Sponsored By

U.S., U.K. lay groundwork for bilateral trade dealU.S., U.K. lay groundwork for bilateral trade deal

Britain's Prime Minister May and President Trump state support for trade deal between the two countries.

Jacqui Fatka

January 30, 2017

2 Min Read
U.S., U.K. lay groundwork for bilateral trade deal
U.S. President Donald Trump and British Prime Minister Theresa May participate in a joint press conference at the East Room of the White House on Jan. 27, 2017, in Washington, D.C.Mark Wilson/Getty Images

During a meeting Friday at the White House, President Donald Trump and British Prime Minister Theresa May agreed to hold preliminary talks on a trade deal, which can’t be finalized until the U.K. leaves the European Union.

The U.K. in June 2016 voted to exit the economic bloc, which was formed after World War II to promote economic growth and to avoid conflict among the 28 EU member countries. Trump and May agreed to set up working groups to consider ways to improve trade between the countries before the U.K. -- which consists of England, Northern Ireland, Scotland and Wales -- exits the EU. The so-called Brexit process may take up to two years.

In opening remarks made by the two leaders, May noted that trade between the two countries is already worth more than £150 billion pounds ($187 billion) per year.

May said they were discussing how to establish a trade negotiation agreement, “take forward immediate, high-level talks, lay the groundwork for a U.K.-U.S. trade agreement and identify the practical steps we can take now in order to enable companies in both countries to trade and do business with one another more easily.”

She added that she is convinced that a trade deal between the U.S. and the U.K. is in the national interest of both countries and would cement the crucial relationship that exists between the two nations, especially as the U.K. leaves the EU and reaches out to the world.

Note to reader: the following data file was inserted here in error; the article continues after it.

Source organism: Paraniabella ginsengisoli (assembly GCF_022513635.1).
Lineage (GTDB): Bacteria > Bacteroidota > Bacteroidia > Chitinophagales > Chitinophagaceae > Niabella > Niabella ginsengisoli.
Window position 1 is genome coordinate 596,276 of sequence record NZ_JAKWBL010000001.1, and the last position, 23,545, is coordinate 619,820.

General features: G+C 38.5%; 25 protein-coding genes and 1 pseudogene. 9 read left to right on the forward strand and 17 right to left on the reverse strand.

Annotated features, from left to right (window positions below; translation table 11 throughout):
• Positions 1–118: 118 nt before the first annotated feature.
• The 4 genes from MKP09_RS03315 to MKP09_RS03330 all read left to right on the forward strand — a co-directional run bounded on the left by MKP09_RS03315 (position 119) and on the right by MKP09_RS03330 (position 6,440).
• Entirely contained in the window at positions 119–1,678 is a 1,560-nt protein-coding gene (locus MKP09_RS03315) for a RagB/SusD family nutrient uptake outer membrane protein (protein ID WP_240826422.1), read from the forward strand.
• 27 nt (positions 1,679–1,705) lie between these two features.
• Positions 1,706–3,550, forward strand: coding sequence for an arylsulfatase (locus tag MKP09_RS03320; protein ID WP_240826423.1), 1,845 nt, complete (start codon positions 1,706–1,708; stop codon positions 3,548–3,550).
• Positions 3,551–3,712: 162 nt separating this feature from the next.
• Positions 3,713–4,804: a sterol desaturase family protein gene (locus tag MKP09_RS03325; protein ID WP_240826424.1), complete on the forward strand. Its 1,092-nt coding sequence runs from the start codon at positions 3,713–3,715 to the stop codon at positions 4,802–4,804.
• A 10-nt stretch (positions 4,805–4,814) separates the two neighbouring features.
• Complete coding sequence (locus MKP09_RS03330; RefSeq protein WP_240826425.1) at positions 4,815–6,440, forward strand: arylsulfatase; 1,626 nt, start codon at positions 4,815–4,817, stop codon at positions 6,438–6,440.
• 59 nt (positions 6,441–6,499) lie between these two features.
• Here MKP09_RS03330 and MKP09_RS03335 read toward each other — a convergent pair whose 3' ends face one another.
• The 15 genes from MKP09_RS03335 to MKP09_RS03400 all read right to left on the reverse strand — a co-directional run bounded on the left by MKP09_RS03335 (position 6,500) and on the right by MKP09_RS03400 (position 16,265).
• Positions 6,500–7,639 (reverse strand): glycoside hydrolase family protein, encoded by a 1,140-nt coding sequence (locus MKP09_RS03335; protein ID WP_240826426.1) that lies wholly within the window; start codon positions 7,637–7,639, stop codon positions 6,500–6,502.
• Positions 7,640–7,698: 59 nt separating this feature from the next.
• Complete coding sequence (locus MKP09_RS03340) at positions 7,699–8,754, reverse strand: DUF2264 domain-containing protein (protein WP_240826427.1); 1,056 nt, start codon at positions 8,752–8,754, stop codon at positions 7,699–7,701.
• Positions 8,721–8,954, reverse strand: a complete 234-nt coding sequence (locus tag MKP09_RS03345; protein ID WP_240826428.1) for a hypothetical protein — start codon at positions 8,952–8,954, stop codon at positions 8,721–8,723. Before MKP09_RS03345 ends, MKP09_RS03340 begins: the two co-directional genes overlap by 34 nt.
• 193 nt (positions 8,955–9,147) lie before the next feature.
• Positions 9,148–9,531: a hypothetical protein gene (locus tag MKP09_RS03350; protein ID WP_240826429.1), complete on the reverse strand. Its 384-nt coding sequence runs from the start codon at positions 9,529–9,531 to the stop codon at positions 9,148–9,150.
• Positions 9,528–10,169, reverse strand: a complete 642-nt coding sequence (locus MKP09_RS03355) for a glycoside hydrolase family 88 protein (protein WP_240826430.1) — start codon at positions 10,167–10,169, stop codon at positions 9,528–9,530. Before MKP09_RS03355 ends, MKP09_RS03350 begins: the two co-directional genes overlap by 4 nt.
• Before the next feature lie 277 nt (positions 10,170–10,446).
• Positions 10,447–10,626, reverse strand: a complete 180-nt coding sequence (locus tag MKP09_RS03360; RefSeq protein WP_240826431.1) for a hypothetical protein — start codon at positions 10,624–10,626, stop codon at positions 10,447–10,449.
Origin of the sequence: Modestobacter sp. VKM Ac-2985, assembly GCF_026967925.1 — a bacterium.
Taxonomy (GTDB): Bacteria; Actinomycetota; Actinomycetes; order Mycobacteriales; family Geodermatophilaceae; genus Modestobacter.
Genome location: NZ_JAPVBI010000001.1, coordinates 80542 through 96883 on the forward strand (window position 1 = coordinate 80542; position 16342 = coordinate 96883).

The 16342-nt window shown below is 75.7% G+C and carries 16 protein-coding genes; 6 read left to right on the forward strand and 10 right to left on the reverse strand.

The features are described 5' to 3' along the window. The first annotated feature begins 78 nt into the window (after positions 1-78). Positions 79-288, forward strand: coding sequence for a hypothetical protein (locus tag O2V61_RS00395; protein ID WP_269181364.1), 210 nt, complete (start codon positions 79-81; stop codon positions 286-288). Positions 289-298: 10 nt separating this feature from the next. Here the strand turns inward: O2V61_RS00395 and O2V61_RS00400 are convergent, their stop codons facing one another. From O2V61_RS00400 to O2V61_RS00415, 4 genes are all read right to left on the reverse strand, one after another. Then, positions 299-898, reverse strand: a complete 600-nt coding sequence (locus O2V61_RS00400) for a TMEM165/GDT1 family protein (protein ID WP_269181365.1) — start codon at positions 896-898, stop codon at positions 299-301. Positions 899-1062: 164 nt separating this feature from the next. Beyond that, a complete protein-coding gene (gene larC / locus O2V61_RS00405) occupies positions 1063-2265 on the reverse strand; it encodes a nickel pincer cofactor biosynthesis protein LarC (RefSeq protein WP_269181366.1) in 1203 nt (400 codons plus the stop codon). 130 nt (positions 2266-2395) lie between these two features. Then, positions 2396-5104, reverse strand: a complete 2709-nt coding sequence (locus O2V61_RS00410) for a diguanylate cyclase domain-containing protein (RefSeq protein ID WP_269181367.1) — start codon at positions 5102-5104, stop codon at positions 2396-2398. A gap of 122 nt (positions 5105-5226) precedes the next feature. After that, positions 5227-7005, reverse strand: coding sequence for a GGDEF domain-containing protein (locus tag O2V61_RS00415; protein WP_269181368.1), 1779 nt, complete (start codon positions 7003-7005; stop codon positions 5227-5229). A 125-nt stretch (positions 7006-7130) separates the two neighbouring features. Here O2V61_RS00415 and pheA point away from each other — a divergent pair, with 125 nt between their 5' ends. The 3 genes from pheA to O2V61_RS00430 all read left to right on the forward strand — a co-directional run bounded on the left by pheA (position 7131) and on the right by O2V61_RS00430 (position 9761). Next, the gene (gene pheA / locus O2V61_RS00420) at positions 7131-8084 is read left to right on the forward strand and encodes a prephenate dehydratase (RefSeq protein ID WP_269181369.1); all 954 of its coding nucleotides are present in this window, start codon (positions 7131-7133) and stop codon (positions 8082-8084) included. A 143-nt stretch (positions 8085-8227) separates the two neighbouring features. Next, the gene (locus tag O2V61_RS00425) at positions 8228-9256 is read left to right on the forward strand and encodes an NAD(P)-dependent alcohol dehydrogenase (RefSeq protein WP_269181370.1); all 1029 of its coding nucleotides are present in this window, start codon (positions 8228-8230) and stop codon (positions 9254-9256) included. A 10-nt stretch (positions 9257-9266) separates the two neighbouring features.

Given its desire to negotiate a free trade agreement with the U.K., it is unclear if the Trump Administration will continue trade talks with the EU through the Transatlantic Trade & Investment Partnership (TTIP). Those negotiations have been limping along nearly since TTIP was initiated in 2013.

The National Pork Producers Council (NPPC) applauded the Trump Administration for recognizing the importance of free trade agreements to American agriculture and the entire U.S. economy. “We’re pleased that it will work for a stronger trade relationship with the United Kingdom through a mutually beneficial trade agreement,” NPPC president John Weber said.

Although NPPC had been supportive of TTIP, it was skeptical that U.S. hog farmers – or any other farmers – would get a good deal out of the agreement, given the EU’s intransigence on eliminating tariff and non-tariff barriers on agricultural products, including pork.

“In pursuing better trade with the U.K. and working toward a free trade agreement with it, I think the administration recognized that TTIP isn’t going anywhere,” Weber said. “We’re pleased President Trump is instead focusing on bolstering our historic ties with the U.K.”

About the Author(s)

Jacqui Fatka

Policy editor, Farm Futures

Jacqui Fatka grew up on a diversified livestock and grain farm in southwest Iowa and graduated from Iowa State University with a bachelor’s degree in journalism and mass communications, with a minor in agriculture education, in 2003. She’s been writing for agricultural audiences ever since. In college, she interned with Wallaces Farmer and cultivated her love of ag policy during an internship with the Iowa Pork Producers Association, working in Sen. Chuck Grassley’s Capitol Hill press office. In 2003, she started full time for Farm Progress companies’ state and regional publications as the e-content editor, and became Farm Futures’ policy editor in 2004. A few years later, she began covering grain and biofuels markets for the weekly newspaper Feedstuffs. As the current policy editor for Farm Progress, she covers the ongoing developments in ag policy, trade, regulations and court rulings. Fatka also serves as the interim executive secretary-treasurer for the North American Agricultural Journalists. She lives on a small acreage in central Ohio with her husband and three children.

Subscribe to Our Newsletters
Feedstuffs is the news source for animal agriculture

You May Also Like